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New: Stomach Pump for Weight Loss

Do you think AspireAssist is a healthy way to lose weight?

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The U.S. Food and Drug Administration recently approved a new device for treatment of obesity, a growing problem in the United States and throughout the world. One in 3 adults in the U.S. are obese with a body mass index (BMI) over 30, while1 in 20 adults are considered to be extremely obese and have a body mass index (BMI) over 40.

BMI is a person’s weight in kilograms divided by the square of height in meters. Click here for a BMI calculator.


With obesity rates on the rise and efforts to battle the growing epidemic showing modest success at best, there is constant attention on the development of drugs and devices that can aid in managing and more importantly, losing, weight. To this end, the FDA has approved the AspireAssist, a stomach pumping device, for use on patients over age 22 who are obese with a BMI of 35 to 55, and who have failed to lose weight with non-surgical therapies.

The concept of the AspireAssist is that it allows patients to control calorie absorption, rather than calorie intake, in order to lose weight. Studies showed that after one year, AspireAssist patients lost an average of 12.1 percent of their body weight, compared to 3.6 percent lost by the control group.

Use of this device must be closely monitored and patients must be simultaneously in a program designed to help them learn healthier eating habits. In fact, the device includes a safety feature that causes it to stop working after 115 cycles, forcing the patient to visit their attending physician to continue the therapy. This feature ensures that patients are using the device correctly and acts as a failsafe to ensure patients are not overusing it.

Surgeons insert the device into the stomach using an endoscope through a small incision in the stomach. According to Aspire Bariatrics, the procedure takes about 15 minutes and can be done under twilight sedation. A port with a small, disk-shaped valve lies outside the body on the abdomen and is connected to the device with a tube. Between 20 and 30 minutes after eating a meal, the patient attaches the external tubing to the valve and drains the contents of their stomach into the toilet. The process takes 5 to 10 minutes and removes approximately 30 percent of the calories consumed.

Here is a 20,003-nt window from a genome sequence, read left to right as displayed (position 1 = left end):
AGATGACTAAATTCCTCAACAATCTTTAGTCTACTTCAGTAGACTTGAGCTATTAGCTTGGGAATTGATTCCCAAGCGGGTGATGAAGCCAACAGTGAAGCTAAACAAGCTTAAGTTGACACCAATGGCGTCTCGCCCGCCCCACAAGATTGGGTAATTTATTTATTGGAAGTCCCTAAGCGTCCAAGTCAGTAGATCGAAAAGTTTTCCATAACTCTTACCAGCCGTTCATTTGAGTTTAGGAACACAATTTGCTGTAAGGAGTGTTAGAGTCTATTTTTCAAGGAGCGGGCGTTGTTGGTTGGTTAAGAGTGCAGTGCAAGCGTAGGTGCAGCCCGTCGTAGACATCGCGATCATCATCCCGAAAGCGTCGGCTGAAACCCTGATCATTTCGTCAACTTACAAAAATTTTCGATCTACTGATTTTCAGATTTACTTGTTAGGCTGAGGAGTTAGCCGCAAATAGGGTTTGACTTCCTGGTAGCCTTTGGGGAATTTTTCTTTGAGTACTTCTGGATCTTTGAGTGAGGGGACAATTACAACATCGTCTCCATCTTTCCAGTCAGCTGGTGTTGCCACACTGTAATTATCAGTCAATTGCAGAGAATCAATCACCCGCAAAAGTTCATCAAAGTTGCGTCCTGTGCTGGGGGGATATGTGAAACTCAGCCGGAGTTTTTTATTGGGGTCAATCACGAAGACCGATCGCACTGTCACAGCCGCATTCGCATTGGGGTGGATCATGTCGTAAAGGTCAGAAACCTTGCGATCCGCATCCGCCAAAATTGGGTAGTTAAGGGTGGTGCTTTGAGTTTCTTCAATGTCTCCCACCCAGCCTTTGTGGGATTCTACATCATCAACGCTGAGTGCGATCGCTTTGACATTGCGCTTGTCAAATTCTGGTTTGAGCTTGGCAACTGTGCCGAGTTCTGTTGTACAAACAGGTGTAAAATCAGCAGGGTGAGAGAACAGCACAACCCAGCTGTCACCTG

Side Effects of AspireAssist

There are several side effects for those using the device, including indigestion, nausea, vomiting, constipation and diarrhea. The surgical placement of the device and tube also create side effects, including sore throat, abdominal bloating, bleeding and infection as well as nausea and sores inside the stomach. There is also ongoing risk of abdominal pain, irritation, inflammation of the skin around the tube, leakage, bleeding and infection around the tube and port. Upon removing the device, there is a risk of a persistent fistula, or passageway between the stomach and abdominal wall, that may not heal correctly.

Support and Opposition

Many who oppose the use of this device view it as “assisted bulimia,” and criticize the approach to calorie control rather than focusing on portion control and healthy eating. Those who support use of the device feel the careful monitoring by physicians and the success rates far outweigh the risks.

Anyone struggling to lose weight should discuss their all of their options with their physician before undertaking any new treatment or therapy.

We want to know: Are you in support or opposition of AspireAssist? Comment below!

Aspire Bariatrics. (2016). Aspire. Retrieved on 6/17/16 from

Bowerman, M. (2016). FDA approves weight loss stomach pump device. USA Today. Retrieved on 6/17/16 from

FDA (2016). FDA approves AspireAssist obesity device. US Food and Drug Administration. Retrieved on 6/17/16 from

NIH. (2016). Overweight and obesity statistics. National Institute for Diabetes and Digestive and Kidney Diseases. Retrieved on 6/17/16 from

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